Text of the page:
Although faculty, staff, and students accomplished the Herculean task of pivoting to alternative distance delivery to finish the semester, what will happen this autumn is the looming question for higher education. The California State University system has decided that instruction will be primarily online this fall, while other institutions have pledged to reopen their campuses for some form of face-to-face instruction, complete with athletics and other trappings of what used to be considered normal.
As we look towards a time when shelter in place restrictions are relaxed, decisions should be based on science, epidemiology, and even the availability of hospital beds. There are many unknowns – such as the availability of a vaccine and track and trace capacity – but a single approach to starting the new term will not work for all. Responses will vary by region and by type of college and university.
What is certain is that schools and universities are some of the places where the largest number of people come into contact with each other on a daily basis – dangerous breeding grounds for an exponentially transmitted virus like Covid-19.
Thus, the higher education settings we love will probably be some of the last to be released from restrictions. Even when released, some may choose to work or study remotely.
Although distance delivery has proven to be effective on average, fully online learning does not work for every student at every stage of their education, nor for every discipline.
And even though students remained committed to their studies through the spring semester, we don’t know that these same students will re-enrol in the fall. Some may choose to stop for a while until their lives settle down. Submissions for Free Application for Federal Student Aid are down, so it’s likely we will see an enrolment decline across the board.
The Covid-19 pandemic has exposed the fallacy of clinging to the nostalgic view of college as a full-time, residential experience with coursework as students’ sole responsibility.
The majority of students have much more complicated lives. They work, many full-time. They have children or older family members to care for. They are dealing with immigration issues. They are first-generation students, constantly figuring things out. They are confronting past trauma and mental health issues. They are in the military.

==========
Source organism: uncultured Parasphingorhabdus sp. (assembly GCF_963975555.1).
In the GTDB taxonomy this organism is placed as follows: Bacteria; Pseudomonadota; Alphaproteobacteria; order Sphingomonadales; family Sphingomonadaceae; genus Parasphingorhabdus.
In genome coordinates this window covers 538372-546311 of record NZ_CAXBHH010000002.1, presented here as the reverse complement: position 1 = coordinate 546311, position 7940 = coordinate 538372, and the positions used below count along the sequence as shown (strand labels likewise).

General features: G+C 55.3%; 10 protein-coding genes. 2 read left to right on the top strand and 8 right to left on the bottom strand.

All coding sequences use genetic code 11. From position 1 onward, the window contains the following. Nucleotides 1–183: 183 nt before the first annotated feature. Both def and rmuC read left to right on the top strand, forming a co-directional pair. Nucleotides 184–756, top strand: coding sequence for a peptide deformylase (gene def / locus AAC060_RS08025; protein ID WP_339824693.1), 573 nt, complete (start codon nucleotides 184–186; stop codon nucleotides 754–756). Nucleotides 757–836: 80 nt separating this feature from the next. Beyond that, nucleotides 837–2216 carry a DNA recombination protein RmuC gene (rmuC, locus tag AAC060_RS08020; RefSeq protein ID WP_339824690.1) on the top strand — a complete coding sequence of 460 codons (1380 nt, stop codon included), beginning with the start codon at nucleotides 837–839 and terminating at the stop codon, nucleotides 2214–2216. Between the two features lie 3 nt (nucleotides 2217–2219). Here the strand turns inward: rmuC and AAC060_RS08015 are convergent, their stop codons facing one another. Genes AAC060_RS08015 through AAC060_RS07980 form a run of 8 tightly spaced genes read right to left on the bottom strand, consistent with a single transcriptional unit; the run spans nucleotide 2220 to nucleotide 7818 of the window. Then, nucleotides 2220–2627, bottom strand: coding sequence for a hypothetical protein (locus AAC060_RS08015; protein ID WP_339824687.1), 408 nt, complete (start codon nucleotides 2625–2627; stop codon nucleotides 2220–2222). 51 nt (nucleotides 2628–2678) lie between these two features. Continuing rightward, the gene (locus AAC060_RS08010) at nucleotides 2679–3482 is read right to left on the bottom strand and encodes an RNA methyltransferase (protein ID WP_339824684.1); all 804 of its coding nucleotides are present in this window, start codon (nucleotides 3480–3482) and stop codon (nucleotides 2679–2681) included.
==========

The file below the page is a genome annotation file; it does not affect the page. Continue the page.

And now they are dealing with a global pandemic. These students need flexibility now more than ever. This can be provided through various forms of distance delivery.
Postsecondary enrolments typically increase during periods of low employment, but we’re entering uncharted waters during this Covid-induced recession and we should not assume old patterns will prevail.
Still, education is the one dependable pathway to economic mobility. We need to remind students of this with messages that cut through life’s complications and information overload. We’re all struggling with how to plan in an uncertain world – something we’ve become accustomed to here in Alaska. We may not have all the answers, but we can communicate clearly about what we know now.
To establish communication strategies, we should consider different student personas and what might be on their minds as they make study decisions, as well as the differential needs of the whole person. This needs analysis can help guide the design of services and relevant messaging for different student groups.
What can we glean from creating these personas? First, one approach does not fit all, and we cannot assume that distance delivery is a deal-breaker for most students. Most students adapted well during the spring semester and they recognise the value of this mode of instruction for certain courses, even if it is not their favourite mode. If we look at the whole person, we can understand that broader life issues – such as a job loss or childcare responsibilities – rather than teaching modality are more likely to prevent a student from enrolling in fall 2020.
As much as possible, advisers, faculty members, counsellors, and student services staff need to assess students’ needs and reach out with customised messages to individual students or more granular student segments. Part-time students have different concerns to full-time scholarship students. Science students have different concerns to business students. Many students need mental health counselling or other services.
We also have the opportunity to develop some rapid-response alternative credentials to help community members right now.
Yes, enrolments will decline. But, like many businesses affected by the pandemic, we need to adapt to market demand. Many students have the potential to successfully continue their education in fall and they have the motivation to do so. It’s our job to proactively reach out to them in any way we can, and to personalise our approach to deliver what they need.
This won’t be easy, but adaptations such as these are necessary in our current environment. Those colleges and universities that believe the status quo will prevail will suffer; those who innovate and adapt will survive and ultimately thrive.
Author Bio: Cathy Sandeen is the chancellor of the University of Alaska Anchorage.